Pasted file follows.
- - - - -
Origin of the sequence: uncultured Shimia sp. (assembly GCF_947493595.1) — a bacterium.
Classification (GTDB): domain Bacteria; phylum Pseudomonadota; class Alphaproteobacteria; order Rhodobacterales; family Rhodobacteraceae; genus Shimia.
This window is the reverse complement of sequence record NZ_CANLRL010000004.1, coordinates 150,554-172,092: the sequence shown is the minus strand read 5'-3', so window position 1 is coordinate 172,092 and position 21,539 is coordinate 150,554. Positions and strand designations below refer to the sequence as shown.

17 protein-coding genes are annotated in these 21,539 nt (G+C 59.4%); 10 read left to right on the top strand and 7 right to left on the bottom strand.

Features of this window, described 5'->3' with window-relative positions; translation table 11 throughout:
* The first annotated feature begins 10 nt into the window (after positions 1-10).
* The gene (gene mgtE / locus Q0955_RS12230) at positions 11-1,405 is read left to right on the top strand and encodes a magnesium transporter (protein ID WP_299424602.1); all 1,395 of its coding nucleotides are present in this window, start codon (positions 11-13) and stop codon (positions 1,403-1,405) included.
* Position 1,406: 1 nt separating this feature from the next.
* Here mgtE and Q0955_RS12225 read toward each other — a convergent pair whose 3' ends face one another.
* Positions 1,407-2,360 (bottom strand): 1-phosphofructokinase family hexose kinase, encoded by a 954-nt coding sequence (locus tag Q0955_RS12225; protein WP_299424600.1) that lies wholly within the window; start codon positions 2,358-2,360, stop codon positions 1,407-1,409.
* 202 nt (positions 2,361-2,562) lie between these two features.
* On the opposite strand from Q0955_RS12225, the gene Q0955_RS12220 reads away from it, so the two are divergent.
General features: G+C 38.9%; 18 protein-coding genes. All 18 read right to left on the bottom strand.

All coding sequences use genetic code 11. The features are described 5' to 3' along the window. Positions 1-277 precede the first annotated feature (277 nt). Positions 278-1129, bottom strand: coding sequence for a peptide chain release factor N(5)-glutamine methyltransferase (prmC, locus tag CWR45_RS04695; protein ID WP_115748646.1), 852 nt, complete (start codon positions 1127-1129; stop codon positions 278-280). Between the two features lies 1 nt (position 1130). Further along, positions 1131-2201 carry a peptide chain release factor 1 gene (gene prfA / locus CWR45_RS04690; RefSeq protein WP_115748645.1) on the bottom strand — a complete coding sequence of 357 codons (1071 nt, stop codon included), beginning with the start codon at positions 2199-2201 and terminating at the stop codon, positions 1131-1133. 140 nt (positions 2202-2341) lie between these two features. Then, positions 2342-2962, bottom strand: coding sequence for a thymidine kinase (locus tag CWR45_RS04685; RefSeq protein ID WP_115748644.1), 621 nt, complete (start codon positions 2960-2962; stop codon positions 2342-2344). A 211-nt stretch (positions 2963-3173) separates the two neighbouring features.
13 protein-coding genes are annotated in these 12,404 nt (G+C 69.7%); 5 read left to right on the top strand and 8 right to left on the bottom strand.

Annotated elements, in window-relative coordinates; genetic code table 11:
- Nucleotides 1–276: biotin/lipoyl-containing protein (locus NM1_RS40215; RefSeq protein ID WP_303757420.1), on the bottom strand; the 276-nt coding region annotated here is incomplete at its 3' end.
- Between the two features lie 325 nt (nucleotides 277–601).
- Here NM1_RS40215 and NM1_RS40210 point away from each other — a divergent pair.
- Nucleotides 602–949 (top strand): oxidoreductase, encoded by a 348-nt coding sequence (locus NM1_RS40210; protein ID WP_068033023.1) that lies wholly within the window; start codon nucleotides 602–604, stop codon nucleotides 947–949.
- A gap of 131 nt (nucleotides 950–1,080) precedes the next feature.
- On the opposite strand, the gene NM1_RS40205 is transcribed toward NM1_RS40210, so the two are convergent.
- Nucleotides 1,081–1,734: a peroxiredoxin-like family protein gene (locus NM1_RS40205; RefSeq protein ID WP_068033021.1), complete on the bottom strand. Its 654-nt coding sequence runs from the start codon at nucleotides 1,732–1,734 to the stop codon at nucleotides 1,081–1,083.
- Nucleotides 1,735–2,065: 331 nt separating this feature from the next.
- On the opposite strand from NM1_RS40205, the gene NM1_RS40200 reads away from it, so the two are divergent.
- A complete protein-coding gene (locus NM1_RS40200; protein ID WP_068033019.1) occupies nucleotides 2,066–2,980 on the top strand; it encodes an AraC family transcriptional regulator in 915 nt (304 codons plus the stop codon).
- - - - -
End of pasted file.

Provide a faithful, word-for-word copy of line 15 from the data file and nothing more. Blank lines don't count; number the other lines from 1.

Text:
13 protein-coding genes are annotated in these 12,404 nt (G+C 69.7%); 5 read left to right on the top strand and 8 right to left on the bottom strand.